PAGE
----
SKETCH: How have you enjoyed your experience as SKETCH so far?
Mary: It has given me an open mind that other people are in a similar boat as me. There’s a lot of healing in art. Art can be a profession and a hobby. It can be an expression and send a message to a person’s character. Everybody that does art has their own message as to why they created that art as a way of healing.
SKETCH: How has art transformed your life?
Mary: That’s a good question. With artmaking, it makes me look at the imperfections and create them in every detail. Artmaking in itself is healing and peaceful. The moments and memories I’ve had with diabetes, even if it’s moments of sadness or embarrassment – looking at the negative memories I’ve had with diabetes and creating that into illustrations, makes it beautiful. It makes me look at life and celebrate those imperfections, experiences and struggles. And looking at it as a way of being who I am. Without those imperfections, I wouldn’t be who I am today.
SKETCH: Who or what are your inspirations?
Mary: Other line artists that I’ve discovered through Pinterest. Also Rupi Kaur, I like reading her poetry and her illustrations. One day, I would like to do a book based on diabetes. I would also say my diabetic followers on Instagram are the ones who keep me motivated as well.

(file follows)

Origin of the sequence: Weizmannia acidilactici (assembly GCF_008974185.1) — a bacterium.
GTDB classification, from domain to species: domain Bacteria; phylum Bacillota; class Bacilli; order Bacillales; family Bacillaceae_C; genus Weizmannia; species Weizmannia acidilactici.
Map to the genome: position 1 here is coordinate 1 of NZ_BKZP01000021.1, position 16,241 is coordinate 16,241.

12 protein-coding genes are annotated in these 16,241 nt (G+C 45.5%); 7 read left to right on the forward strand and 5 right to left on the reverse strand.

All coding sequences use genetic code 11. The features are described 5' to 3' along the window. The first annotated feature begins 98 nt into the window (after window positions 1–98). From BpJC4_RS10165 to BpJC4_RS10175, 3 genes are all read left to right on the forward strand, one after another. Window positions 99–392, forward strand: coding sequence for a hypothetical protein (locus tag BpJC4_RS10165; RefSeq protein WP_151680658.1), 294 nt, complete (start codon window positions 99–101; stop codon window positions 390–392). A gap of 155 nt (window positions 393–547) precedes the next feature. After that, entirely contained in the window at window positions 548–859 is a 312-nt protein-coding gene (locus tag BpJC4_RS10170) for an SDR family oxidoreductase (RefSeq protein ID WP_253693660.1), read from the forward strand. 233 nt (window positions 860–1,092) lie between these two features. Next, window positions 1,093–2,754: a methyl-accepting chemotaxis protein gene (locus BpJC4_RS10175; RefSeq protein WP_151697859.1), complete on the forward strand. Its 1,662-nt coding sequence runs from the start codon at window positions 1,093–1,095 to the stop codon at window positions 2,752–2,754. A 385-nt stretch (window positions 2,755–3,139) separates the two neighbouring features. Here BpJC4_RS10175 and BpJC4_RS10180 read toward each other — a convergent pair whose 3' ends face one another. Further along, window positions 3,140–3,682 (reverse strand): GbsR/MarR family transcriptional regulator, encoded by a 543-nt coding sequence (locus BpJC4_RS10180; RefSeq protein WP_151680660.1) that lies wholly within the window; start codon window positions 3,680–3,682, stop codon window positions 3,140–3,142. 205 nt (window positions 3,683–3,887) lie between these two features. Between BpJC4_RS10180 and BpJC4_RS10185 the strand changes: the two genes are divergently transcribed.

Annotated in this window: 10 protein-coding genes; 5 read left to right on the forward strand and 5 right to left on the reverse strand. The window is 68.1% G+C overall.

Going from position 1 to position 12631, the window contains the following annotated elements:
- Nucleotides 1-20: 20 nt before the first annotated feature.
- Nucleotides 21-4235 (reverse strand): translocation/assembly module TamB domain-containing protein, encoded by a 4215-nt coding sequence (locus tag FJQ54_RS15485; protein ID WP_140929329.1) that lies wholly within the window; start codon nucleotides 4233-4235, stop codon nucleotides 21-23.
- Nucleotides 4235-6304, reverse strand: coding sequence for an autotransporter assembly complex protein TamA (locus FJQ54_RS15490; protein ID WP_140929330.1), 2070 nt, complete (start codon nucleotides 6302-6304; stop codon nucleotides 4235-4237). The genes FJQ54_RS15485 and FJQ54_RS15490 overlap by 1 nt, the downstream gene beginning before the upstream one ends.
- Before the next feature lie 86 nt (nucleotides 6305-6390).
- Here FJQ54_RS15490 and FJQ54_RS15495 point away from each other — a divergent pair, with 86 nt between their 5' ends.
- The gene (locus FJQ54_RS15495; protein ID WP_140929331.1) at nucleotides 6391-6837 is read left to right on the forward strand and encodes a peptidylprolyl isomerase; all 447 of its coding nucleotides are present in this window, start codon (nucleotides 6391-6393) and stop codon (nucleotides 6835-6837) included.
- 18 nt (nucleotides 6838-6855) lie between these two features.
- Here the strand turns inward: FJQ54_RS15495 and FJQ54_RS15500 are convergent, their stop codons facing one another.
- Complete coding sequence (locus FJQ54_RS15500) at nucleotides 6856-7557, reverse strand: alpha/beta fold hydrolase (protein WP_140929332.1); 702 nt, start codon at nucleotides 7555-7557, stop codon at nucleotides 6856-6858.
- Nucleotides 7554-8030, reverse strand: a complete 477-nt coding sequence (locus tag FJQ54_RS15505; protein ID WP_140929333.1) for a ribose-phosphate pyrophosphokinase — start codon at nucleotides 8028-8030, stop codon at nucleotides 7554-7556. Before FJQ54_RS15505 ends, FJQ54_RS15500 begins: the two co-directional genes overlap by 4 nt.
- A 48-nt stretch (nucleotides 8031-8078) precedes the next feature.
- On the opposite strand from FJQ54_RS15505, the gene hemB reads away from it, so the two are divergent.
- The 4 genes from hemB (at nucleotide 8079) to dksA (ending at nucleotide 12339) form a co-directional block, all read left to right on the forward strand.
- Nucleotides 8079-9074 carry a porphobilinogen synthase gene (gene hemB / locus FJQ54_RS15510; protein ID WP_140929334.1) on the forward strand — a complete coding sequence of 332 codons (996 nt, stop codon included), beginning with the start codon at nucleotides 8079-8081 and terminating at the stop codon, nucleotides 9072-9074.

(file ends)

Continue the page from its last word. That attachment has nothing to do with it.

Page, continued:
SKETCH: Is there anything else you would want people to know about you, your art and Type 1 Diabetes Awareness?
Mary: Sometimes diabetes or anything in life can be heavy and sometimes you may not want to open up to others about your struggle but it’s okay to share and accept it because it’s who you are because of it and why you’re living. It’s not embarrassing to have diabetes or any other chronic illness, invisible disease or mental health issue. It can be inspiring to others if you let it show.
Being an artist has made me embrace my T1D, reminding me every day that I didn’t cause it to happen, creating awareness by teaching others and showing the beautiful side of Type 1 Diabetes especially when it’s viewed as ugly.